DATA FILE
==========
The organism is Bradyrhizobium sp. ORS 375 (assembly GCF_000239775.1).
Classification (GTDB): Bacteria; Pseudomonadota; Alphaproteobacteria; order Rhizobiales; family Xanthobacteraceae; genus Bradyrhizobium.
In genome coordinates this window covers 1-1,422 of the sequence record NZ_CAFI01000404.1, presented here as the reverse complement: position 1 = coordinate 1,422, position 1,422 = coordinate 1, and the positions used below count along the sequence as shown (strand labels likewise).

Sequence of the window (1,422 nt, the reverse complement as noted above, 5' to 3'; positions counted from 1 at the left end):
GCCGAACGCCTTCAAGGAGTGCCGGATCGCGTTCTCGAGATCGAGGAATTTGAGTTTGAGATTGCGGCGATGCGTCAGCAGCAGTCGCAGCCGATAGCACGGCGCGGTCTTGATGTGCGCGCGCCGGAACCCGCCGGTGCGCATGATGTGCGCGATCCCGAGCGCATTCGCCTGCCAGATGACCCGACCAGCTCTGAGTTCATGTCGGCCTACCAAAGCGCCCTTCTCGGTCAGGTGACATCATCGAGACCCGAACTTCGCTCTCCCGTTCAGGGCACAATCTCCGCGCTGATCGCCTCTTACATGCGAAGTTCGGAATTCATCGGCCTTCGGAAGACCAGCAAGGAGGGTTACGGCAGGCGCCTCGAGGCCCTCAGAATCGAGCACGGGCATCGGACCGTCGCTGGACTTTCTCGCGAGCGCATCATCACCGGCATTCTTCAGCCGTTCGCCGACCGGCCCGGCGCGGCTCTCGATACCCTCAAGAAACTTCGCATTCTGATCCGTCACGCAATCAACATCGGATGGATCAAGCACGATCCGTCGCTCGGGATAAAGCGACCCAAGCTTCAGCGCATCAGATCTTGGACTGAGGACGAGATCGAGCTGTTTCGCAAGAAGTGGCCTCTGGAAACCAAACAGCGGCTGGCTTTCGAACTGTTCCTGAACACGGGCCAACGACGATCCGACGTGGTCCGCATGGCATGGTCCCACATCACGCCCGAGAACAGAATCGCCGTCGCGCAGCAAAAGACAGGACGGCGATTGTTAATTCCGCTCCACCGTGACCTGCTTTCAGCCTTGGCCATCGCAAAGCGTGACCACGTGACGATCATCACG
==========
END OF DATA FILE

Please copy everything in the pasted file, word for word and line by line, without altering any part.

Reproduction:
The organism is Bradyrhizobium sp. ORS 375 (assembly GCF_000239775.1).
Classification (GTDB): Bacteria; Pseudomonadota; Alphaproteobacteria; order Rhizobiales; family Xanthobacteraceae; genus Bradyrhizobium.
In genome coordinates this window covers 1-1,422 of the sequence record NZ_CAFI01000404.1, presented here as the reverse complement: position 1 = coordinate 1,422, position 1,422 = coordinate 1, and the positions used below count along the sequence as shown (strand labels likewise).

Sequence of the window (1,422 nt, the reverse complement as noted above, 5' to 3'; positions counted from 1 at the left end):
GCCGAACGCCTTCAAGGAGTGCCGGATCGCGTTCTCGAGATCGAGGAATTTGAGTTTGAGATTGCGGCGATGCGTCAGCAGCAGTCGCAGCCGATAGCACGGCGCGGTCTTGATGTGCGCGCGCCGGAACCCGCCGGTGCGCATGATGTGCGCGATCCCGAGCGCATTCGCCTGCCAGATGACCCGACCAGCTCTGAGTTCATGTCGGCCTACCAAAGCGCCCTTCTCGGTCAGGTGACATCATCGAGACCCGAACTTCGCTCTCCCGTTCAGGGCACAATCTCCGCGCTGATCGCCTCTTACATGCGAAGTTCGGAATTCATCGGCCTTCGGAAGACCAGCAAGGAGGGTTACGGCAGGCGCCTCGAGGCCCTCAGAATCGAGCACGGGCATCGGACCGTCGCTGGACTTTCTCGCGAGCGCATCATCACCGGCATTCTTCAGCCGTTCGCCGACCGGCCCGGCGCGGCTCTCGATACCCTCAAGAAACTTCGCATTCTGATCCGTCACGCAATCAACATCGGATGGATCAAGCACGATCCGTCGCTCGGGATAAAGCGACCCAAGCTTCAGCGCATCAGATCTTGGACTGAGGACGAGATCGAGCTGTTTCGCAAGAAGTGGCCTCTGGAAACCAAACAGCGGCTGGCTTTCGAACTGTTCCTGAACACGGGCCAACGACGATCCGACGTGGTCCGCATGGCATGGTCCCACATCACGCCCGAGAACAGAATCGCCGTCGCGCAGCAAAAGACAGGACGGCGATTGTTAATTCCGCTCCACCGTGACCTGCTTTCAGCCTTGGCCATCGCAAAGCGTGACCACGTGACGATCATCACG